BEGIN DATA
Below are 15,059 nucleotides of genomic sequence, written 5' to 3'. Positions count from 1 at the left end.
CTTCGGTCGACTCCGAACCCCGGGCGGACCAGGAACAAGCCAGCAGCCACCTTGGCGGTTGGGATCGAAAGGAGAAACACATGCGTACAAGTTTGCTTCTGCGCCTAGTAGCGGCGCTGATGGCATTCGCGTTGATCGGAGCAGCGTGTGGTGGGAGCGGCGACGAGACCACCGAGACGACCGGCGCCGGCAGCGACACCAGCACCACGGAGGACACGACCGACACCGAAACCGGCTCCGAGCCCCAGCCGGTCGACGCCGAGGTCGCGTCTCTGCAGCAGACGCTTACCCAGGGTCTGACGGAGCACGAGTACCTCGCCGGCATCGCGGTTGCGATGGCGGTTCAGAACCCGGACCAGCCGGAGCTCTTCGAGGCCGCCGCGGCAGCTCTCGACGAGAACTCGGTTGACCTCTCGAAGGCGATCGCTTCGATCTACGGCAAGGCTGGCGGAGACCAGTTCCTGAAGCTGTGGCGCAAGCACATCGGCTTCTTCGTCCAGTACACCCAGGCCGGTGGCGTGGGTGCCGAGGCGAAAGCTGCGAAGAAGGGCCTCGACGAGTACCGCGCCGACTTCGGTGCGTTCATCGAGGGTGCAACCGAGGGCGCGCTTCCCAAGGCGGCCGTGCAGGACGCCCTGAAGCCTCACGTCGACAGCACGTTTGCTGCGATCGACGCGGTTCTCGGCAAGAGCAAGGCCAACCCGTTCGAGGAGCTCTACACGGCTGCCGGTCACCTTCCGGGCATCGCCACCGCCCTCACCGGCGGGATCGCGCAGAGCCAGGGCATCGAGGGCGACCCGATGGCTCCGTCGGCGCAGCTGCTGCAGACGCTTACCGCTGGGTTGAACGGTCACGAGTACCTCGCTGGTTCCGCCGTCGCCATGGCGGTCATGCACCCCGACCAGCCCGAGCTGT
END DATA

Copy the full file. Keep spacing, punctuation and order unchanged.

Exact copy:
Below are 15,059 nucleotides of genomic sequence, written 5' to 3'. Positions count from 1 at the left end.
CTTCGGTCGACTCCGAACCCCGGGCGGACCAGGAACAAGCCAGCAGCCACCTTGGCGGTTGGGATCGAAAGGAGAAACACATGCGTACAAGTTTGCTTCTGCGCCTAGTAGCGGCGCTGATGGCATTCGCGTTGATCGGAGCAGCGTGTGGTGGGAGCGGCGACGAGACCACCGAGACGACCGGCGCCGGCAGCGACACCAGCACCACGGAGGACACGACCGACACCGAAACCGGCTCCGAGCCCCAGCCGGTCGACGCCGAGGTCGCGTCTCTGCAGCAGACGCTTACCCAGGGTCTGACGGAGCACGAGTACCTCGCCGGCATCGCGGTTGCGATGGCGGTTCAGAACCCGGACCAGCCGGAGCTCTTCGAGGCCGCCGCGGCAGCTCTCGACGAGAACTCGGTTGACCTCTCGAAGGCGATCGCTTCGATCTACGGCAAGGCTGGCGGAGACCAGTTCCTGAAGCTGTGGCGCAAGCACATCGGCTTCTTCGTCCAGTACACCCAGGCCGGTGGCGTGGGTGCCGAGGCGAAAGCTGCGAAGAAGGGCCTCGACGAGTACCGCGCCGACTTCGGTGCGTTCATCGAGGGTGCAACCGAGGGCGCGCTTCCCAAGGCGGCCGTGCAGGACGCCCTGAAGCCTCACGTCGACAGCACGTTTGCTGCGATCGACGCGGTTCTCGGCAAGAGCAAGGCCAACCCGTTCGAGGAGCTCTACACGGCTGCCGGTCACCTTCCGGGCATCGCCACCGCCCTCACCGGCGGGATCGCGCAGAGCCAGGGCATCGAGGGCGACCCGATGGCTCCGTCGGCGCAGCTGCTGCAGACGCTTACCGCTGGGTTGAACGGTCACGAGTACCTCGCTGGTTCCGCCGTCGCCATGGCGGTCATGCACCCCGACCAGCCCGAGCTGT